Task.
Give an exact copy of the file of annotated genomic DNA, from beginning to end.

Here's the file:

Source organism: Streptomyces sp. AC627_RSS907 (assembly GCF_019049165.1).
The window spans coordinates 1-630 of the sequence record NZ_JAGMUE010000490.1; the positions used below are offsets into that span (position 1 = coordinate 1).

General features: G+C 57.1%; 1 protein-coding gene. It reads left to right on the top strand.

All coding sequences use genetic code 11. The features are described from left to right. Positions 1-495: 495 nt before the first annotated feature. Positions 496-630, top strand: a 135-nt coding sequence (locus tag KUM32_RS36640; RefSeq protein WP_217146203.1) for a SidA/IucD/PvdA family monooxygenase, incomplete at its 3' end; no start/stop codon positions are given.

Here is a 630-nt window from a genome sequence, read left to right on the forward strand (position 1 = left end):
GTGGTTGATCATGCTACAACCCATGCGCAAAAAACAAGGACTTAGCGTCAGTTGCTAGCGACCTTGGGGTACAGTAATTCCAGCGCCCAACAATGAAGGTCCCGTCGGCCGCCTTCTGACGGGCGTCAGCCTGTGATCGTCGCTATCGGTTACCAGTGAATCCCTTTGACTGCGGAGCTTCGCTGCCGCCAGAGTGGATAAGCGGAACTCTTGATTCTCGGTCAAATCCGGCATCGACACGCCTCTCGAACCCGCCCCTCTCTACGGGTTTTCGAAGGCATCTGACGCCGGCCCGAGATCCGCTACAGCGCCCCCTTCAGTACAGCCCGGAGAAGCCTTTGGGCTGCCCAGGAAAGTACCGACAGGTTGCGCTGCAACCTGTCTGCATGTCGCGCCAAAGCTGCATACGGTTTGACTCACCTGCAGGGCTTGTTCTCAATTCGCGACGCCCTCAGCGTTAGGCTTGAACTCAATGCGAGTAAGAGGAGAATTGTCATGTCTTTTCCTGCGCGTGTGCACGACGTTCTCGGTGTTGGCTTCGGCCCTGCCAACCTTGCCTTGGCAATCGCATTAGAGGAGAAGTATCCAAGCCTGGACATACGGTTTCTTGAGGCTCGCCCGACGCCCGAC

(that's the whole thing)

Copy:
Source organism: Streptomyces sp. AC627_RSS907 (assembly GCF_019049165.1).
The window spans coordinates 1-630 of the sequence record NZ_JAGMUE010000490.1; the positions used below are offsets into that span (position 1 = coordinate 1).

General features: G+C 57.1%; 1 protein-coding gene. It reads left to right on the top strand.

All coding sequences use genetic code 11. The features are described from left to right. Positions 1-495: 495 nt before the first annotated feature. Positions 496-630, top strand: a 135-nt coding sequence (locus tag KUM32_RS36640; RefSeq protein WP_217146203.1) for a SidA/IucD/PvdA family monooxygenase, incomplete at its 3' end; no start/stop codon positions are given.

Here is a 630-nt window from a genome sequence, read left to right on the forward strand (position 1 = left end):
GTGGTTGATCATGCTACAACCCATGCGCAAAAAACAAGGACTTAGCGTCAGTTGCTAGCGACCTTGGGGTACAGTAATTCCAGCGCCCAACAATGAAGGTCCCGTCGGCCGCCTTCTGACGGGCGTCAGCCTGTGATCGTCGCTATCGGTTACCAGTGAATCCCTTTGACTGCGGAGCTTCGCTGCCGCCAGAGTGGATAAGCGGAACTCTTGATTCTCGGTCAAATCCGGCATCGACACGCCTCTCGAACCCGCCCCTCTCTACGGGTTTTCGAAGGCATCTGACGCCGGCCCGAGATCCGCTACAGCGCCCCCTTCAGTACAGCCCGGAGAAGCCTTTGGGCTGCCCAGGAAAGTACCGACAGGTTGCGCTGCAACCTGTCTGCATGTCGCGCCAAAGCTGCATACGGTTTGACTCACCTGCAGGGCTTGTTCTCAATTCGCGACGCCCTCAGCGTTAGGCTTGAACTCAATGCGAGTAAGAGGAGAATTGTCATGTCTTTTCCTGCGCGTGTGCACGACGTTCTCGGTGTTGGCTTCGGCCCTGCCAACCTTGCCTTGGCAATCGCATTAGAGGAGAAGTATCCAAGCCTGGACATACGGTTTCTTGAGGCTCGCCCGACGCCCGAC